24. The LRB disclaims liability to the fullest extent permitted by law for any damages, losses or costs incurred for unauthorised access or alterations of transmissions or data by third parties as consequence of visit to the LRB Website.
  25. While 'subscriber only' content on the LRB Website is currently provided free to subscribers to the print edition of the LRB, the LRB reserves the right to impose a charge for access to some or all areas of the LRB Website without notice.
  26. These terms and conditions are governed by and will be interpreted in accordance with English law and any disputes relating to these terms and conditions will be subject to the non-exclusive jurisdiction of the courts of England and Wales.
  27. The various provisions of these terms and conditions are severable and if any provision is held to be invalid or unenforceable by any court of competent jurisdiction then such invalidity or unenforceability shall not affect the remaining provisions.
  28. If these terms and conditions are not accepted in full, use of the LRB Website must be terminated immediately.
Close

Letters

Vol. 29 No. 19 · 4 October 2007

Search by issue:

Our Ailing Democracy

One can but admire the energy that Simon Jenkins displays rowing strongly as he does when deciding on the treatment best calculated to cure our ailing democracy (LRB, 20 September). But that energy rather goes to waste once you appreciate just how regressive Jenkins’s basic proposal is: that the political parties in this country set about ‘re-engaging with the public’. How they’re to do this he doesn’t so far as I can see tell us. More important, why on earth should they want to re-engage with the public when they are doing very nicely thank you without making any such noble attempt? The thought of starting to redistribute the political power that has become – no doubt unhealthily – so unshiftably entrenched in central government, is unlikely to cross the minds of such as our recently retired prime minister, his successor or the party that has proved so docile in following where the leader of the day requires that they go. Party high-ups may now and again pay lip-service to the kind of democracy Jenkins hankers after, whereby local political activities can generate some real input into the country’s governance but I for one don’t believe for a second that we’re going to see New Labour, or whatever other party may one day replace them, planning to turn back the clock.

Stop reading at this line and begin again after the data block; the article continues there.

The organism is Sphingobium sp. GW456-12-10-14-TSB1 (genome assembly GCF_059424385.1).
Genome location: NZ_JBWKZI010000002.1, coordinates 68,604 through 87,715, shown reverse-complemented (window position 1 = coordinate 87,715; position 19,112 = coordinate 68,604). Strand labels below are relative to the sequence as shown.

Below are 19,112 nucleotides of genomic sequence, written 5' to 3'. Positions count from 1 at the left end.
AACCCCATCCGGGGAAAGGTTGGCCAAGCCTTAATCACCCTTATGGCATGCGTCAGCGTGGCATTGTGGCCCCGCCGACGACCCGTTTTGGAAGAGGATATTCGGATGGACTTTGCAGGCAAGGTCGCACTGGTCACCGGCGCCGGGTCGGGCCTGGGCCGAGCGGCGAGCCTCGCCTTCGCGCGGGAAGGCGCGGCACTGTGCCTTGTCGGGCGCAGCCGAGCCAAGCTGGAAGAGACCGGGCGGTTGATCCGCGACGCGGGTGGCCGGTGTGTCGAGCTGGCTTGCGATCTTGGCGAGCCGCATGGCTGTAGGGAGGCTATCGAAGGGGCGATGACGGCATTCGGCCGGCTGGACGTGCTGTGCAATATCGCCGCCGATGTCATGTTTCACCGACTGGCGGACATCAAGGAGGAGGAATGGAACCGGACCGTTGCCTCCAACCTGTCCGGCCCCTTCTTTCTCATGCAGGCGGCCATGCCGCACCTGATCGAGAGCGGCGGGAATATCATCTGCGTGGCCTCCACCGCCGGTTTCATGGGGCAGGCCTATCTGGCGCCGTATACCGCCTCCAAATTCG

As for what the best system could be for political parties to raise the money they need, Jenkins once again takes a line so impractical as to read like defeatism. Party budgets have increased enormously since the days when they survived happily, supposing there ever were such days, on the money they managed to winkle out of their members. If we went back to a system in which party income was raised by that method, annual dues would be onerous to say the least, and the vast majority of people I don’t doubt would be unwilling to pay them. ‘If parties operating as now regulated cannot afford large establishments and advertising budgets, that is their business: they should cut their costs.’ Thus Jenkins. To which one can only answer: Pardon me? The example quoted, of Tony Blair in 1994, newly become leader of his party, going back to his constituency and recruiting 2000 local members, in order to show that from now on New Labour wasn’t going to be in hock to the subsidies it received from the unions, won’t wash. That was an exceptional situation. The local members had the rare experience of finding that their MP was now their party’s leader, which was enough in itself to persuade them to cough up. How many of them remain members of the Labour Party today? And how many of them would have joined had they appreciated Blair’s big reason for wanting them to join?

We can all allow that Jenkins’s political heart is in the right place, but the therapy he asks for is way out of reach. And as for the best system of funding the parties, I found by the end of what he wrote that I agreed with the author of the book he was discussing, that the sensible thing is for them to be subsidised by the state. ‘A party in receipt of state money loses its incentive to build its base,’ according to Jenkins. Unable as I am to perceive any such incentive as existing in our current circumstances, we might as well cut our losses and accept that state funding would be a whole lot more predictable and transparent than the haphazard system we at present live under, with all its murky opportunities for corruption.

Neil Forster
London N1

Spared the Trouble

Impressed by Oona King’s success in being elected to one of Labour’s safest parliamentary seats and contriving to lose it to a new micro-party a few years later, I briefly considered going to her talk at the LRB shop last month. How kind, then, of your editorial team to place the advertisement in the middle of an excellent article about the ongoing disaster in Iraq as a reminder to your readers of how this almost unique feat was achieved, saving us the trouble of having to come along to ask Oona King about it in person (LRB, 6 September).

Rory MacQueen